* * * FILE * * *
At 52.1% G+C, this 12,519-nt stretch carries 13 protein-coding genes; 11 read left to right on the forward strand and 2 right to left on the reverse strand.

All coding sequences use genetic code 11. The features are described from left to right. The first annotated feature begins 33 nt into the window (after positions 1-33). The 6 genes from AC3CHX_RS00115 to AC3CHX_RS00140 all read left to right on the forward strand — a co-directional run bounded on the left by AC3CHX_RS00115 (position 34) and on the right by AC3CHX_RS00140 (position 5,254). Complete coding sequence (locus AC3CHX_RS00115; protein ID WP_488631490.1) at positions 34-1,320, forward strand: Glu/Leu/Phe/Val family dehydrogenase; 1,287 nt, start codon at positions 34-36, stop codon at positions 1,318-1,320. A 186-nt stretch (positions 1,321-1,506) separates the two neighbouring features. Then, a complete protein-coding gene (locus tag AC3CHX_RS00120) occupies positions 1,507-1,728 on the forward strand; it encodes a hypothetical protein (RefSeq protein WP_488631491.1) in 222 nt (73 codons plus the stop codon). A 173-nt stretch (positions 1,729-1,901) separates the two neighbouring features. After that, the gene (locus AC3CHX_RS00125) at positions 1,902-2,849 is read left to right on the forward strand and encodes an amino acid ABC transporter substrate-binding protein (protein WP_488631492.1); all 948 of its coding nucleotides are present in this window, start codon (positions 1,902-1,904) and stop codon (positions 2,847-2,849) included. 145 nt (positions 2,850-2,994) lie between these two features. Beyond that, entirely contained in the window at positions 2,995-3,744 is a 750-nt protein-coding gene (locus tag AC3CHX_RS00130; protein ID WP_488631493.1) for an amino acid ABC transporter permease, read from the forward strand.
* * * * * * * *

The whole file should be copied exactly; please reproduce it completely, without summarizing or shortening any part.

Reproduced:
At 52.1% G+C, this 12,519-nt stretch carries 13 protein-coding genes; 11 read left to right on the forward strand and 2 right to left on the reverse strand.

All coding sequences use genetic code 11. The features are described from left to right. The first annotated feature begins 33 nt into the window (after positions 1-33). The 6 genes from AC3CHX_RS00115 to AC3CHX_RS00140 all read left to right on the forward strand — a co-directional run bounded on the left by AC3CHX_RS00115 (position 34) and on the right by AC3CHX_RS00140 (position 5,254). Complete coding sequence (locus AC3CHX_RS00115; protein ID WP_488631490.1) at positions 34-1,320, forward strand: Glu/Leu/Phe/Val family dehydrogenase; 1,287 nt, start codon at positions 34-36, stop codon at positions 1,318-1,320. A 186-nt stretch (positions 1,321-1,506) separates the two neighbouring features. Then, a complete protein-coding gene (locus tag AC3CHX_RS00120) occupies positions 1,507-1,728 on the forward strand; it encodes a hypothetical protein (RefSeq protein WP_488631491.1) in 222 nt (73 codons plus the stop codon). A 173-nt stretch (positions 1,729-1,901) separates the two neighbouring features. After that, the gene (locus AC3CHX_RS00125) at positions 1,902-2,849 is read left to right on the forward strand and encodes an amino acid ABC transporter substrate-binding protein (protein WP_488631492.1); all 948 of its coding nucleotides are present in this window, start codon (positions 1,902-1,904) and stop codon (positions 2,847-2,849) included. 145 nt (positions 2,850-2,994) lie between these two features. Beyond that, entirely contained in the window at positions 2,995-3,744 is a 750-nt protein-coding gene (locus tag AC3CHX_RS00130; protein ID WP_488631493.1) for an amino acid ABC transporter permease, read from the forward strand.